What we know is that the song became popular thanks to advancing technology in the 20th century. A number of phonograph recordings were made right around the turn of the century, and when radios became widespread, these recordings — particularly the 1943 version by Bing Crosby and the Andrews Sisters — were played often. The Bing Crosby version was recorded during the Christmas season, and it was probably that, plus the winter imagery, that sealed the song’s fate as a Christmas classic. The melody of the chorus is strongly reminiscent of the sleigh bells mentioned in the song, and perhaps these elements created a strong association with the imagery of Santa’s sleigh.

But back in the late 1850s, there was no hint of the song’s bright future. It wasn’t received with particular enthusiasm, and James continued his work as usual. Around the time “The One-Horse Open Sleigh” was published, James remarried and started a new family.

As the winds of the Civil War began to brew, the Unitarian Church where James and his brother worked — unpopular because of its abolitionist position — closed. His brother moved back up north, but James remained in Savannah with his family. He ended up joining the Confederate Army as a company clerk and even wrote some music for the Confederacy. Meanwhile, James’s father served as a chaplain with the Union Army and later worked for the Treasury. Theirs is just one example of the many families that were on opposite sides of the Civil War.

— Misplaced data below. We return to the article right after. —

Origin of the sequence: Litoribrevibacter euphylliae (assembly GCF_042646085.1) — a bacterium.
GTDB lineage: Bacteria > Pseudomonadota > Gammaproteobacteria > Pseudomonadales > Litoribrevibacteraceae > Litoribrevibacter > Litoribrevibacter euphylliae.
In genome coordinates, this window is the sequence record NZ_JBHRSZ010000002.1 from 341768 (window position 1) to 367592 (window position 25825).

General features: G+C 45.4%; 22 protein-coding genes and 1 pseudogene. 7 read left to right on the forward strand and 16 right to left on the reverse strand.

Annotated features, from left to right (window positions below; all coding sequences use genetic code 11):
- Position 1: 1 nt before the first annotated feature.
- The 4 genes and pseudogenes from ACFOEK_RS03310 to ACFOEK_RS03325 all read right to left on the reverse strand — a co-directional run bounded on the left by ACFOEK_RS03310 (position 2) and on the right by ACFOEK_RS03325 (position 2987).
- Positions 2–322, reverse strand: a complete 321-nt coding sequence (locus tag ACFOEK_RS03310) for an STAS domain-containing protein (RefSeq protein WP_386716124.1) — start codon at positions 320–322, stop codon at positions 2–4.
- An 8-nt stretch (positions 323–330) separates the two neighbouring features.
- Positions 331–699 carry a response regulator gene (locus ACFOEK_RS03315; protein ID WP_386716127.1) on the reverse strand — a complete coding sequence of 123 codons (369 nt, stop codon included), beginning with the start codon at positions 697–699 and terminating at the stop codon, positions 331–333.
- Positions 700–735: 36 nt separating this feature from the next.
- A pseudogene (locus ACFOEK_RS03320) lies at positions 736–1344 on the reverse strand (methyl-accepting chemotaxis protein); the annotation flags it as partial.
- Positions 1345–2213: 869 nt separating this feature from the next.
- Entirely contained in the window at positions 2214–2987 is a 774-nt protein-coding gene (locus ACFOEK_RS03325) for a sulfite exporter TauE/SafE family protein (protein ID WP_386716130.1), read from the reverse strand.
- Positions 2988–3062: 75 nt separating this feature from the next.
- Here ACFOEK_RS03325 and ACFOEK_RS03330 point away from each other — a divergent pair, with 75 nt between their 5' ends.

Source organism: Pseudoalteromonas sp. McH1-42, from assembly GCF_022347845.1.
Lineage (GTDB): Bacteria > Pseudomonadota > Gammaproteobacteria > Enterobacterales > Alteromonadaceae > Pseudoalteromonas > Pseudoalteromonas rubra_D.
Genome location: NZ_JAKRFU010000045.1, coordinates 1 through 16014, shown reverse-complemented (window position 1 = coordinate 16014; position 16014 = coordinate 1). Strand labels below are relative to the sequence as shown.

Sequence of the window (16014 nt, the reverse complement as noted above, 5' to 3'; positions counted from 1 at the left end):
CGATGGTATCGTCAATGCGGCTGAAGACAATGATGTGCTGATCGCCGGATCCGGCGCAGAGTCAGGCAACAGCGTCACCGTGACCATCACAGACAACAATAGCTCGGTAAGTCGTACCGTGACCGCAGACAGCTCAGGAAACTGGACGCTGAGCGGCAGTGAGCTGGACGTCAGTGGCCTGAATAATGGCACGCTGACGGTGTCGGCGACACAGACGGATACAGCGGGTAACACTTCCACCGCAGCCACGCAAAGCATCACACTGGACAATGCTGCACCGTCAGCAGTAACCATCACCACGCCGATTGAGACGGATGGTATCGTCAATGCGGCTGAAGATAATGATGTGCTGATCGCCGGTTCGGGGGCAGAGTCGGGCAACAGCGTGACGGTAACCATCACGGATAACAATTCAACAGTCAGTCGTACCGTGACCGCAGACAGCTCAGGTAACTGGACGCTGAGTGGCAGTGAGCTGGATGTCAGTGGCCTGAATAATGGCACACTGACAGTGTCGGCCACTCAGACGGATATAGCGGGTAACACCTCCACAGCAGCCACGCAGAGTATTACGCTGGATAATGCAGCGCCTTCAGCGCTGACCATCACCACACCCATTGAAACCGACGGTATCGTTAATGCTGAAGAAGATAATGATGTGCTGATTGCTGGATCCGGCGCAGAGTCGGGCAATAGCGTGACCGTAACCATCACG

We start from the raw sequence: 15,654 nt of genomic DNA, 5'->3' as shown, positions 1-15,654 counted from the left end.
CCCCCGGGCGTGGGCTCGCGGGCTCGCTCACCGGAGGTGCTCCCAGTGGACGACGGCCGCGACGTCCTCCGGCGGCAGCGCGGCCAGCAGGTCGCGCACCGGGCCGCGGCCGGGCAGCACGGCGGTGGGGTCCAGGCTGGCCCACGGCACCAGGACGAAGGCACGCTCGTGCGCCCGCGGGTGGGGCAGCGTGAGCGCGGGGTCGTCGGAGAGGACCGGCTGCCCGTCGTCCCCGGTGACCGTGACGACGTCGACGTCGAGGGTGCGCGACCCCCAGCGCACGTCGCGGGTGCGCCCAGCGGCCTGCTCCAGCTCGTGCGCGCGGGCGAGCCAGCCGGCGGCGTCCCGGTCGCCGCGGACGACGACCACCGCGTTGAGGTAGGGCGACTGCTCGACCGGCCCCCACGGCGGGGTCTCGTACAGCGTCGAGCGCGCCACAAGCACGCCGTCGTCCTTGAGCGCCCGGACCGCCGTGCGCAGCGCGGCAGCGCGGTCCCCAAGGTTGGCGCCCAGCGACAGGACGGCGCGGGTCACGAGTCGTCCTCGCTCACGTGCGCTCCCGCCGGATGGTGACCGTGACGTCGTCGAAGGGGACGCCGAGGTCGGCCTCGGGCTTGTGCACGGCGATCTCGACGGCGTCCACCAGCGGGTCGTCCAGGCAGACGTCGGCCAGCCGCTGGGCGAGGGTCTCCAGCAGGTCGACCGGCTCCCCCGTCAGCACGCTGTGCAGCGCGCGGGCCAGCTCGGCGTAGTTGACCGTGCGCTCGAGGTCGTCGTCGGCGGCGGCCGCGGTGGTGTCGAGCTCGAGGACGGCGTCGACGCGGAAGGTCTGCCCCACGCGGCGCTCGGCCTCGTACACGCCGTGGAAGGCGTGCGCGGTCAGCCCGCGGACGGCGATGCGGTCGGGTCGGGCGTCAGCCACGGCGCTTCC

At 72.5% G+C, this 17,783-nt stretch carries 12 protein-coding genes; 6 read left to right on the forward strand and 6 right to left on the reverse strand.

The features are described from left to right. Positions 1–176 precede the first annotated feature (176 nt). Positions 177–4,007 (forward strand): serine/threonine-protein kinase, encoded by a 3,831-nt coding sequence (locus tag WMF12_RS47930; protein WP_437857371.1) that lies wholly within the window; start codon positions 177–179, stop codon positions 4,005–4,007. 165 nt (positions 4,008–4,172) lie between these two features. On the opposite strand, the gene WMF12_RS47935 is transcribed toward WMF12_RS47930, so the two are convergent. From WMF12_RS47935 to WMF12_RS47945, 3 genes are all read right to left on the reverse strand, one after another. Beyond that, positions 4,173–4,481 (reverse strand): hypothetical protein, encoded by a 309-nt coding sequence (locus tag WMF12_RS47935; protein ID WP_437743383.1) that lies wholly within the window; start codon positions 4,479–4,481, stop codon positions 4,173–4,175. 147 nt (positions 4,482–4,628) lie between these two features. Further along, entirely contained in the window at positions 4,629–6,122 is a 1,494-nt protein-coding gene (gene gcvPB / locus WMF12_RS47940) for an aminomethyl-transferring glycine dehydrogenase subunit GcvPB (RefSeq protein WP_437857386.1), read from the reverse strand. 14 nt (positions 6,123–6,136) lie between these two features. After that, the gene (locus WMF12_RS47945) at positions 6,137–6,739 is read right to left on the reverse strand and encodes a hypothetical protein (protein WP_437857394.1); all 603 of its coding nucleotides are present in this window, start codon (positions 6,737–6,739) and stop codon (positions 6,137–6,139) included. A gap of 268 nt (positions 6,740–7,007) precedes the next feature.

James continued to teach music throughout the rest of his life. He died at his son’s home in April of 1893, never knowing that his cheerful little ditty about a one-horse sleigh would later become one of the most widely recognized popular songs in the world.

The phenomenon of “Jingle Bells,” however, was something that James Lord Pierpoint never had the opportunity to realize in his lifetime. The Research team at MyHeritage wondered about the rest of his legacy: his descendants. Where are they today and what do they know about their ancestor’s legacy?

Tracing James Lord Pierpont’s descendants through the records

The Research team built a family tree for James and began searching for records that mention him. They found him in the 1850 census, listed as living with his parents, Reverend John and Mary, his siblings Mary, John, and Joanna, and his first wife — Millicent — and their children, Mary and John.